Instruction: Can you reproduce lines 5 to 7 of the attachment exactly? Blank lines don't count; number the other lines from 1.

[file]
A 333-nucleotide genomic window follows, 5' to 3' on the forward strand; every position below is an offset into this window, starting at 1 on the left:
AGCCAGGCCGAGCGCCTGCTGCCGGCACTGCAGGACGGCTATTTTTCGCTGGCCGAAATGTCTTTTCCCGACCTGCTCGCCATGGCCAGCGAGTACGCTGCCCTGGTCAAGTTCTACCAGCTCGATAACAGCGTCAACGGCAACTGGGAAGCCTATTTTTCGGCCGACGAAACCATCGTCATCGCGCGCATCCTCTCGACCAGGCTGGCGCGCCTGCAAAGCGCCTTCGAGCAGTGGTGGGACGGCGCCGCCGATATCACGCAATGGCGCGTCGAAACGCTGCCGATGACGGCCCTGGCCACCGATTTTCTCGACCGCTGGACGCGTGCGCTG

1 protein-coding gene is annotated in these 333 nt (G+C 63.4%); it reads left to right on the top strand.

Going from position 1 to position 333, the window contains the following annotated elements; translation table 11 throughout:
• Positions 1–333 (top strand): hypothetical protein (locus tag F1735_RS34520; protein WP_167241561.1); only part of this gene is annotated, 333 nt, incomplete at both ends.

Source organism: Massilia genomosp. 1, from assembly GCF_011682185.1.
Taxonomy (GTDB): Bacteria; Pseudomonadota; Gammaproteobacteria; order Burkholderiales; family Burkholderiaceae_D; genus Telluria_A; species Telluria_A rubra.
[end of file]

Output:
• Positions 1–333 (top strand): hypothetical protein (locus tag F1735_RS34520; protein WP_167241561.1); only part of this gene is annotated, 333 nt, incomplete at both ends.

Source organism: Massilia genomosp. 1, from assembly GCF_011682185.1.
Taxonomy (GTDB): Bacteria; Pseudomonadota; Gammaproteobacteria; order Burkholderiales; family Burkholderiaceae_D; genus Telluria_A; species Telluria_A rubra.